“I don’t get high anymore, probably because of Guy. I smoked for 15 years and thought I could handle my marijuana, but I was totally unprepared. That first time I ended up at his house, we sat down and I realized that I was not in his league. I spent the first three hours just sitting there going, ‘Man, I’m in Guy Clark’s basement, and I’m too stoned to talk, let alone come up with any solid song ideas.’ He just kept staring at me, going, ‘What’ve you got, kid?’ I was like, ‘Nothing! I’m freaking out here!’ He was very gracious and tolerated me until I came up with a good line.
“His process is very deliberate and meticulous. Every word, every syllable, every letter has a point and a purpose. The first time we wrote together, I’d maybe written with two or three people, but no one of Guy’s caliber. It was really eye opening to me because all I’d ever had to go on was trying to rhyme stuff. There was no school for how you really craft a song, and he really is a craftsman. You’re sitting there in this room where he builds guitars on a work desk, and he’s writing on graph paper. Every letter has a square. It just blew my mind. That and the very strong weed he gave me.”
• Radney Foster, “L.A. Freeway”
“I thought about the melody to ‘L.A. Freeway’ and what an early influence that was on me as a songwriter. I thought, ‘That’s the one I want to do.’ When I was a kid and first started playing guitar, Jerry Jeff Walker’s ¡Viva Terlingua! had just come out. I’d heard ‘L.A. Freeway’ on the radio before, but that whole record and that live version just fascinated me. That was the first time that I was old enough to read in fine print who was actually writing the songs. I was like, ‘Who is this Guy Clark guy?’
“The first time I wrote with Guy, I was in Foster and Lloyd. Our attorney came up to us one day and said, ‘Would you guys like to write with Guy Clark?’ We were like, ‘Uh, yeah!’ Guy had this little attic office with a window section that had been walled off with an air conditioning unit. It poured in from the attic part instead of the window so it wouldn’t ruin the view, and it was blistering up there in the summertime, I’m sure.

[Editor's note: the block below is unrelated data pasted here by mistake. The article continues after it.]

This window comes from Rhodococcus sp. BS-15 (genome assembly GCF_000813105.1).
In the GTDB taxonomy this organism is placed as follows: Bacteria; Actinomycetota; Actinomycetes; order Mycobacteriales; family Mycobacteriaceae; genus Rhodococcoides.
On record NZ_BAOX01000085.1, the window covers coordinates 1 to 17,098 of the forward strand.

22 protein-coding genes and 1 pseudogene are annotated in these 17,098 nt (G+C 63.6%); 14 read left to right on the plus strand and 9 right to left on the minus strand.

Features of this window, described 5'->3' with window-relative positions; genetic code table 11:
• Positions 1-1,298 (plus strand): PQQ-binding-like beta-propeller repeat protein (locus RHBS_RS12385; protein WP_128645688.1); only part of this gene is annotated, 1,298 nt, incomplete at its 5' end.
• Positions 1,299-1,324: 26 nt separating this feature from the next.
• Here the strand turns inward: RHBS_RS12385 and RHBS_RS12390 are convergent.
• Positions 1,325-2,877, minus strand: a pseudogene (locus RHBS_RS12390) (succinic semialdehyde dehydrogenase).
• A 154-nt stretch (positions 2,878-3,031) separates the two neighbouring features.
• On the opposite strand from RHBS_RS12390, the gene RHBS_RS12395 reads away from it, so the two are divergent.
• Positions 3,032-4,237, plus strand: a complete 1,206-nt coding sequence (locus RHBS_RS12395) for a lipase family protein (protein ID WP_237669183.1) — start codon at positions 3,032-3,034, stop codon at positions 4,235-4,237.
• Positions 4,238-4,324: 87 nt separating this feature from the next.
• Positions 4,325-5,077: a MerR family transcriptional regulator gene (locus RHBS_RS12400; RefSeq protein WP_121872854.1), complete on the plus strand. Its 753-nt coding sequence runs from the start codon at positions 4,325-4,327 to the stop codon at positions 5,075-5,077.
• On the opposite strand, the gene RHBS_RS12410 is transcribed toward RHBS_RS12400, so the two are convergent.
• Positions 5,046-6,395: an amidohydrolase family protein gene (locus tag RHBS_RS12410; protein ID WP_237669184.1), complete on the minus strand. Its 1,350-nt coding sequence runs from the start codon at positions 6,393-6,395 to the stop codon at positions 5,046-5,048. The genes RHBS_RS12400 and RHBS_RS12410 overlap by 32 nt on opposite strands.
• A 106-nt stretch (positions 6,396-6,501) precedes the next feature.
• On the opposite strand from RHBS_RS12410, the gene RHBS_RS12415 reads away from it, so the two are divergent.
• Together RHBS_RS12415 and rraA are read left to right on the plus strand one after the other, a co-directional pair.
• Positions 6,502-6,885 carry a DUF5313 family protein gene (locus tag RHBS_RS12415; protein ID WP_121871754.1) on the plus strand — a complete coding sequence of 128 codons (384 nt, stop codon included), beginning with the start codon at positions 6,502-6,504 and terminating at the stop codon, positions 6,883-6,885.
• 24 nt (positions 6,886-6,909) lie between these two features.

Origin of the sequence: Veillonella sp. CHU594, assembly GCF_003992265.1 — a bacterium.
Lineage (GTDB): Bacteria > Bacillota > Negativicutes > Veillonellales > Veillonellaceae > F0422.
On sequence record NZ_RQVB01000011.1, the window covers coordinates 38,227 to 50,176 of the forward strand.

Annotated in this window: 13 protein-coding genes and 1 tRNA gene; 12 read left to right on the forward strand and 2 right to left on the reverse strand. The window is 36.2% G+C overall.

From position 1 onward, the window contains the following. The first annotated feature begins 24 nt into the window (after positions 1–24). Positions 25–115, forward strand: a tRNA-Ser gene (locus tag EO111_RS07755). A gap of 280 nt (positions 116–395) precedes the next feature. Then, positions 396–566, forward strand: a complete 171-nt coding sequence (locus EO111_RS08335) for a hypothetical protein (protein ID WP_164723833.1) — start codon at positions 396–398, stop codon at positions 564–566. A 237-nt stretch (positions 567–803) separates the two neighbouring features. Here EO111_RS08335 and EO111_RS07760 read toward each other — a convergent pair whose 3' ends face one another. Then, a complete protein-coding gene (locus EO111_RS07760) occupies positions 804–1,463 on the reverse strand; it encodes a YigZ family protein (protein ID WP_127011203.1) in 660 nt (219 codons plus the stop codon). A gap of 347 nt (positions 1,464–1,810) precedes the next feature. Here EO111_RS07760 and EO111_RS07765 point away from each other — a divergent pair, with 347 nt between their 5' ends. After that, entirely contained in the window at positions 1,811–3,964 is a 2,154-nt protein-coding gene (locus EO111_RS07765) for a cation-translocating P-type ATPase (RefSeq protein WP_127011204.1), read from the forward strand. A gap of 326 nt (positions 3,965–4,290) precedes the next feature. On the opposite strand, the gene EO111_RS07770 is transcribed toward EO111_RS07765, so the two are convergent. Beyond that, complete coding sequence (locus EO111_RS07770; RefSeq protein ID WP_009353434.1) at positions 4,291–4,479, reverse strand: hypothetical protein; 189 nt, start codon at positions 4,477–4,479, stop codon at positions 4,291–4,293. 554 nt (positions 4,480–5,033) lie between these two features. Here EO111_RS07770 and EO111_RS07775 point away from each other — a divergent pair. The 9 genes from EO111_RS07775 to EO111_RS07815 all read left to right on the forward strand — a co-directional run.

“Guy had a big black phone. We’re sitting around writing ‘Fair Shake,’ which was a hit for Foster and Lloyd, and all of a sudden the phone rings. Guy says, ‘Yeah, I’m writing with those Foster and Lloyd guys.’ He has a couple-minute conversation and says, ‘You guys mind if Townes Van Zandt comes over?’ We were like, ‘Two of the world’s greatest songwriters are going to be in the room with us. How do we keep from sounding like idiots?’
“All of a sudden about 10 minutes later, we hear beep-beep, beep-beep, beep-beep, beep-beep. It’s this ruckus down on 17th Avenue. Guy throws open the window, and we all three look out like kids at Christmas looking for Santa Claus. Townes Van Zandt is cutting doughnuts on this cream Vespa with a matching Italian helmet in the middle of 17th Avenue. Pretty much the songwriting was over after that.”
• Robert Earl Keen, “Texas 1947”
“I always liked the opening. I love the whole idea of, ‘Now, being 6 years old, I had seen some trains before … .’ I thought it was so great that even as a 6 year-old, I’d been around the world and pretty much know what’s going on. That always caught me. I thought that was a great perspective. Also, I have a love for that immediate post-World War II period. All of a sudden we’ve changed from this time of the Depression and post-World War II to the jet age. There were so many things going on, but I don’t know any other songs that capture that idea.